Ramadan has ended peacefully with no ‘terrorist’ attacks in SA but is it safe to go out? Reports of ‘terror attacks during Ramadan’ in South Africa initiated by the US State Department sent waves of confusion and concern throughout the country.

The warning stated that ‘the government has received information that terrorist groups are planning to carry out near-term attacks against places where US citizens congregate in South Africa, such as upscale shopping areas and malls in Johannesburg and Cape Town’.

The UK and Australia quickly followed suit by alerting its citizens with a similar message. SA citizens were left unsure as to their reaction to this potential terrorist attack while the SA government seems to have downplayed this warning. However the most important question to ask is what terrorism is and what can be done about it?

Definitions of the term seem to be in short supply in the mass media. Those that attempt to define it seem purposefully vague and often use emotions to incite fear. ‘Yesterday’s terror attack was an attack on our state and entire nation’ is a typical example. It contains much emotion but neither definition nor most importantly what has to be done.

Read also: IRR: SA not immune from terror attacks. Here’s why.

Often the term terrorism is affiliated with the religion of Islam and anyone who appears to be a follower. The more devout the adherent appears the more likely that he is a suspect. Constantly reinforcing this message on the populace creates memory imprints and Pavlovian associations.

World-renowned professor on thinking and creativity Dr Edward de Bono says ‘the mind is a self-organising asymmetrical patterning system’. In other words the mind creates its own links between different information as it is received which thereafter becomes reinforced by later inputs of the same information.

As an example think of the word ‘terrorist’ and reflect on the images conjured up in your mind. Thereafter consider what could have caused these thinking patterns and imprints to emerge.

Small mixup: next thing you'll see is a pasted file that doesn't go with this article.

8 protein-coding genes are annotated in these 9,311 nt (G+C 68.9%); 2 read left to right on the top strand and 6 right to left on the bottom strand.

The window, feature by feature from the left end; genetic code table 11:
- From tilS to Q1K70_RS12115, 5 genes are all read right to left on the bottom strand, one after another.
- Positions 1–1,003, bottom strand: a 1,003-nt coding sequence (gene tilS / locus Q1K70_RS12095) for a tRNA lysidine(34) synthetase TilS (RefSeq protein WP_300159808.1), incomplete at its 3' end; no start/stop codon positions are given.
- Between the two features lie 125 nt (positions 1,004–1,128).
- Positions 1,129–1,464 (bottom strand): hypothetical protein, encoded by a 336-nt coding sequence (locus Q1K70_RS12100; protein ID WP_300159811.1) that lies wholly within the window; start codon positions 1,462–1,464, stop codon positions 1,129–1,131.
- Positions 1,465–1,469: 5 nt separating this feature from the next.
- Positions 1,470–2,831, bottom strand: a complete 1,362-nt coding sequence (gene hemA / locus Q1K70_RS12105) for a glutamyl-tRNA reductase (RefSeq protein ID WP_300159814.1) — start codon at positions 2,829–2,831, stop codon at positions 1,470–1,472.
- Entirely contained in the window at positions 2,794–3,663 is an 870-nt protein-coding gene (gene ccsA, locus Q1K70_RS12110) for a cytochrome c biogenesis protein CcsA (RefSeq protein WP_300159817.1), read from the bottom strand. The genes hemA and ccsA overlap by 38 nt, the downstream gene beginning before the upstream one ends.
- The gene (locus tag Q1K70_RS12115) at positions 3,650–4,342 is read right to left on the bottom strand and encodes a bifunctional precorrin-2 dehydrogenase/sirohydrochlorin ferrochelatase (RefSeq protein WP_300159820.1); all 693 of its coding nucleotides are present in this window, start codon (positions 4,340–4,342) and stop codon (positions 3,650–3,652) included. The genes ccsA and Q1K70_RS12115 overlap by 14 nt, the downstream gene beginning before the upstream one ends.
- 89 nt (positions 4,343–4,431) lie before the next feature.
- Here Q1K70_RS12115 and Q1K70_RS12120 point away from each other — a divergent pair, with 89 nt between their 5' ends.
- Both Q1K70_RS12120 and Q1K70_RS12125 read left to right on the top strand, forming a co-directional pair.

The dictionary definition of terrorism is ‘the systematic use of terror especially as a means of coercion’. This is a non-partisan definition and can be applied fairly to different acts. Furthermore according to the late American Professor Dr Eqbal Ahmad there are five types of terrorism:

  • State Terror;
  • Religious Terror;
  • Pathological Terror (mentally disturbed individuals seeking validation)
  • Criminal Terror; and
  • Political Terror.

These five can also converge on each other at times such as criminals used to perform political attacks. Without adequately defining ‘terrorism’ we are unable to properly deal with it by isolating its causes.

Each type also needs to be dealt with differently so in the case of political terror the optimal solution lies in negotiation, as aptly demonstrated in the South African historical context. The different types of terror have also had vastly different causalities; the most lethal being state terror where casualties exceed political terror by more than 100 000:1.

Without downplaying the potential of foreign-based political terror in SA the major form of terror inflicted on South Africans is criminal terror. Burning schools, robberies, murders, looting, corruption and gangsterism are all acts of terror and should be recognised as such.

Moeletsi Mbeki recently said SA has amongst the highest number of murders in the world at 18 000 a year – similar to Syria which is in a full-blown civil war.

In medicine diagnostic errors are more common, costly and harmful than treatment mistakes. Hence if there is any serious intention to eliminate terror in its various forms, all of which are threats to a functioning democracy and economic growth, it is critical to clearly define terrorism and categorise those acts as they occur.

Written by:

Riaz Gardee

  • Riaz Gardee is a chartered accountant, financial writer and contributor to various media platforms including print, online, radio and television.

MRN

The aspiration of the Media Review Network is to dispel the myths and stereotypes about Islam and Muslims and to foster bridges of understanding among the diverse people of our country. The Media Review Network believes that Muslim perspectives on issues impacting on South Africans are a prerequisite to a better appreciation of Islam.
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